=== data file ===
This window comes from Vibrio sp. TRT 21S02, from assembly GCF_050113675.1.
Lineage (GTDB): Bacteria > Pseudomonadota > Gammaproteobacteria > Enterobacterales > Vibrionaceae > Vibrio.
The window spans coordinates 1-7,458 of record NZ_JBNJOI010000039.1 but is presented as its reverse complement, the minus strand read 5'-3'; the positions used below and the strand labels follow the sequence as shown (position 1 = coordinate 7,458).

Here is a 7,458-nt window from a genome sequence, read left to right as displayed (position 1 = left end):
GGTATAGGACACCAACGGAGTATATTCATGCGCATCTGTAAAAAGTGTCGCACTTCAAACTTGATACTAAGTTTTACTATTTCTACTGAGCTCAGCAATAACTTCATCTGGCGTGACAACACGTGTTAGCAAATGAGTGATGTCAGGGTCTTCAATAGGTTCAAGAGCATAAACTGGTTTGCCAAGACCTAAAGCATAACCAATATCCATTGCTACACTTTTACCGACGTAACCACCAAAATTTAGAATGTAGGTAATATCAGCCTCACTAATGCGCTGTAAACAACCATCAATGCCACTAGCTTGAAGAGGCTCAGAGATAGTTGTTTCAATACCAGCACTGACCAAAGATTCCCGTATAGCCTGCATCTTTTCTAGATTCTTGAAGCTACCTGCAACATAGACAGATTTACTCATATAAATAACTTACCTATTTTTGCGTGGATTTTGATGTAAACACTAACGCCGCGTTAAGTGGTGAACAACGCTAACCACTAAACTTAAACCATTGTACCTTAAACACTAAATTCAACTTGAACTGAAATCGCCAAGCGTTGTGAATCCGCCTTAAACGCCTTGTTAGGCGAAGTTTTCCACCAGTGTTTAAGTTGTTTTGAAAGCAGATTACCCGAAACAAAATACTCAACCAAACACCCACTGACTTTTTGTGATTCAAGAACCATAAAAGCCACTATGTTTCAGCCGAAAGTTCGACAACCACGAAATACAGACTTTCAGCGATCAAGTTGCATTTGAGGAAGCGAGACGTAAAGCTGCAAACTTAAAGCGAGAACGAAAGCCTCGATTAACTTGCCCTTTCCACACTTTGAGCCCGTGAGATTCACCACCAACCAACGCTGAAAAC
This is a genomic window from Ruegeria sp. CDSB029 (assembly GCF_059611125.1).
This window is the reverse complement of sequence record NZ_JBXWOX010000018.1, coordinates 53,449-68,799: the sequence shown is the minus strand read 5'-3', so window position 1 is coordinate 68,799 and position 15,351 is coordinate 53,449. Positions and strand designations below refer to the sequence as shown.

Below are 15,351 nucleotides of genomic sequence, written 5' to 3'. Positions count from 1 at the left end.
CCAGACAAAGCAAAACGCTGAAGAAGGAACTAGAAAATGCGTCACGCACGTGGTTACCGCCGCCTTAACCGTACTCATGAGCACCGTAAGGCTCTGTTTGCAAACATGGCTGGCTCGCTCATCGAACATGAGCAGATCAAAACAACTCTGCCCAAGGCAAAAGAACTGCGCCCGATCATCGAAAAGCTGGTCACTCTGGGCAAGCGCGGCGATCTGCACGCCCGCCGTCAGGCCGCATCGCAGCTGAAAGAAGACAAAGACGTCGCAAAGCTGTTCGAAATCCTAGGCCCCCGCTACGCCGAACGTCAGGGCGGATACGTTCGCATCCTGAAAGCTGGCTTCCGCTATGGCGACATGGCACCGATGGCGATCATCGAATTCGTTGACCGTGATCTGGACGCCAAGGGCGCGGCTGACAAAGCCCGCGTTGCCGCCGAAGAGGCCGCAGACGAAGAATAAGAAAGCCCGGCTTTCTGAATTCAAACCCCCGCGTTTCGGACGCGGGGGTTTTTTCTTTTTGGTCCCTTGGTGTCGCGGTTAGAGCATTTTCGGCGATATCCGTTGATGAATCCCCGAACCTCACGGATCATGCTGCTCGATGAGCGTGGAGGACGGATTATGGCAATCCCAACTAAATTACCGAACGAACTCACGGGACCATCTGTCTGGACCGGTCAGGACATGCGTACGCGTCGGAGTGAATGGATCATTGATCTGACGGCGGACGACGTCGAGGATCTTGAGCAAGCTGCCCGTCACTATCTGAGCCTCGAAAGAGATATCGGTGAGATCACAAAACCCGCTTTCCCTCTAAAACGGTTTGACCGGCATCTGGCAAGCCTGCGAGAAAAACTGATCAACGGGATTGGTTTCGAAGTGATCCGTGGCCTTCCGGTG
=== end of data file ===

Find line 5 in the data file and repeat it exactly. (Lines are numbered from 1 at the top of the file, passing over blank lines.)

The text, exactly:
GGTATAGGACACCAACGGAGTATATTCATGCGCATCTGTAAAAAGTGTCGCACTTCAAACTTGATACTAAGTTTTACTATTTCTACTGAGCTCAGCAATAACTTCATCTGGCGTGACAACACGTGTTAGCAAATGAGTGATGTCAGGGTCTTCAATAGGTTCAAGAGCATAAACTGGTTTGCCAAGACCTAAAGCATAACCAATATCCATTGCTACACTTTTACCGACGTAACCACCAAAATTTAGAATGTAGGTAATATCAGCCTCACTAATGCGCTGTAAACAACCATCAATGCCACTAGCTTGAAGAGGCTCAGAGATAGTTGTTTCAATACCAGCACTGACCAAAGATTCCCGTATAGCCTGCATCTTTTCTAGATTCTTGAAGCTACCTGCAACATAGACAGATTTACTCATATAAATAACTTACCTATTTTTGCGTGGATTTTGATGTAAACACTAACGCCGCGTTAAGTGGTGAACAACGCTAACCACTAAACTTAAACCATTGTACCTTAAACACTAAATTCAACTTGAACTGAAATCGCCAAGCGTTGTGAATCCGCCTTAAACGCCTTGTTAGGCGAAGTTTTCCACCAGTGTTTAAGTTGTTTTGAAAGCAGATTACCCGAAACAAAATACTCAACCAAACACCCACTGACTTTTTGTGATTCAAGAACCATAAAAGCCACTATGTTTCAGCCGAAAGTTCGACAACCACGAAATACAGACTTTCAGCGATCAAGTTGCATTTGAGGAAGCGAGACGTAAAGCTGCAAACTTAAAGCGAGAACGAAAGCCTCGATTAACTTGCCCTTTCCACACTTTGAGCCCGTGAGATTCACCACCAACCAACGCTGAAAAC